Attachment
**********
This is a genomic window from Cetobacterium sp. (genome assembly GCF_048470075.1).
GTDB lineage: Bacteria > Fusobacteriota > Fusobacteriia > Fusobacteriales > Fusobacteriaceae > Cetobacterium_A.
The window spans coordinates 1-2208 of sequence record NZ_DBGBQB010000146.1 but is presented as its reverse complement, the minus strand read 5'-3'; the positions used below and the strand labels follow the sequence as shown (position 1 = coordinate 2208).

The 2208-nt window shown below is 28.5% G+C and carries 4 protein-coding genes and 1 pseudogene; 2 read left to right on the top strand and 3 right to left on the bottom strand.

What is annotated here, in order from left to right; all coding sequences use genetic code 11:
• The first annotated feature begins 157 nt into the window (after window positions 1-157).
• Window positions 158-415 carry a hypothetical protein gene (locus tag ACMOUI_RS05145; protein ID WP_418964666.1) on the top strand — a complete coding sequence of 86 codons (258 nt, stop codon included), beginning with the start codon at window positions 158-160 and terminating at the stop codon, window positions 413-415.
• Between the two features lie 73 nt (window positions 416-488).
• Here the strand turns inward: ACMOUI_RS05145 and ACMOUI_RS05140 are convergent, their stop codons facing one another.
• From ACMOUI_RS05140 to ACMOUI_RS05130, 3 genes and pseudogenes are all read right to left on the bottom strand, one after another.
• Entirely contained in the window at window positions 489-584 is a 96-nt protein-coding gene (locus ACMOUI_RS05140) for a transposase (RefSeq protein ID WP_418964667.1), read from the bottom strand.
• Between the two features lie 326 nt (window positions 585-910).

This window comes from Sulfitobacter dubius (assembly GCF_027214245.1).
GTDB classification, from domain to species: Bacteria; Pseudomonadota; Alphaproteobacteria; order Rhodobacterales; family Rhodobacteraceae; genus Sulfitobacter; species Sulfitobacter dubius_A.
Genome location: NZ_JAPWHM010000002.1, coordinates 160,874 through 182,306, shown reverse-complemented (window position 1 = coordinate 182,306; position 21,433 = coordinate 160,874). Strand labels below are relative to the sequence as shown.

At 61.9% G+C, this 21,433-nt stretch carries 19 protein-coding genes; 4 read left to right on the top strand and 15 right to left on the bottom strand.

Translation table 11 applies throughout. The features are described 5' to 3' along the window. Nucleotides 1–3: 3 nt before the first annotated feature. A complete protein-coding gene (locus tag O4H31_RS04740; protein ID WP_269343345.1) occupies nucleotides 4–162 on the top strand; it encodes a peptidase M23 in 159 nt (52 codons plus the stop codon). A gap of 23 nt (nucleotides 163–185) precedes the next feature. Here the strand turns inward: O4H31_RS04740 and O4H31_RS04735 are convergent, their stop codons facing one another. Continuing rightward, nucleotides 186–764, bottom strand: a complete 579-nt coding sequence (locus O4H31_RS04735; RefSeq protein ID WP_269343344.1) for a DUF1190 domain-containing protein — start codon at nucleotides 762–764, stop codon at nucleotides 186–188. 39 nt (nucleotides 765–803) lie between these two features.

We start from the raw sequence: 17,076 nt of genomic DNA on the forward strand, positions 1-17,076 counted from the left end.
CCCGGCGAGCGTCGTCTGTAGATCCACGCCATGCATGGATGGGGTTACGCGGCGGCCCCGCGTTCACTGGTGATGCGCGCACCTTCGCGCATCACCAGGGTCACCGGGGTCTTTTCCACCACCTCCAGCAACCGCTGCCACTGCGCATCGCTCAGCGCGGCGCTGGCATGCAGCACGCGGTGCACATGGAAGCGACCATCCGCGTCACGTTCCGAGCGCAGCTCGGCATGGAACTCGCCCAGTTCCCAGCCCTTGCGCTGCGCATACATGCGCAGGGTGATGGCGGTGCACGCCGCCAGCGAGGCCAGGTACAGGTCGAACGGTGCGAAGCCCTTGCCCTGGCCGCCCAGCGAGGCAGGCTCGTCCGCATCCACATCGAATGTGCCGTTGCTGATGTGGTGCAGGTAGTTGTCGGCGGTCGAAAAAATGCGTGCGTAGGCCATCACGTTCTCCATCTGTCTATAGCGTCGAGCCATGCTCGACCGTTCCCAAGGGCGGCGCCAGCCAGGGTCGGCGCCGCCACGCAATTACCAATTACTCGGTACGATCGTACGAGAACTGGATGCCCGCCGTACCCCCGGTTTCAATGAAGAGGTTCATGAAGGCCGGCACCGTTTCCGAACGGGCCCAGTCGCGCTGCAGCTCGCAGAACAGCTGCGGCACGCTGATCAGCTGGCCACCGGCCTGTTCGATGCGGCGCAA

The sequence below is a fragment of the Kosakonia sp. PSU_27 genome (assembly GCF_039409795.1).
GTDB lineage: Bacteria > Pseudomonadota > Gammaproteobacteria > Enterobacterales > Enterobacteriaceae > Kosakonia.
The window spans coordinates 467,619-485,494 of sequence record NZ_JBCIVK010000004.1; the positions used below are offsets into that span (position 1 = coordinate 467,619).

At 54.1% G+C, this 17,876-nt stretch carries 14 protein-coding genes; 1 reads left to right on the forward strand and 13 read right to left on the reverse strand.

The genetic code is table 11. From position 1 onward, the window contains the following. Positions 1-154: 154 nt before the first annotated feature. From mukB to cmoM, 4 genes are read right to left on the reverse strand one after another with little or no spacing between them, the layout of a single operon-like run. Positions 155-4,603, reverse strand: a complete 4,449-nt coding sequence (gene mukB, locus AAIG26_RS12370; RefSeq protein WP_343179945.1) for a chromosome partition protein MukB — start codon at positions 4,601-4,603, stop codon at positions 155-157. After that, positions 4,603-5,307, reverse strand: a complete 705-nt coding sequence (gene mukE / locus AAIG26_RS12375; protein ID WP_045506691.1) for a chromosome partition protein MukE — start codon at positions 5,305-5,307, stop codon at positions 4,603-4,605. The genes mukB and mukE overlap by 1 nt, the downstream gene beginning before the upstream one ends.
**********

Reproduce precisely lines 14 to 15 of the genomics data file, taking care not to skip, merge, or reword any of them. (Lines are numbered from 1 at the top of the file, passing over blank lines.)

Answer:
GTDB classification, from domain to species: Bacteria; Pseudomonadota; Alphaproteobacteria; order Rhodobacterales; family Rhodobacteraceae; genus Sulfitobacter; species Sulfitobacter dubius_A.
Genome location: NZ_JAPWHM010000002.1, coordinates 160,874 through 182,306, shown reverse-complemented (window position 1 = coordinate 182,306; position 21,433 = coordinate 160,874). Strand labels below are relative to the sequence as shown.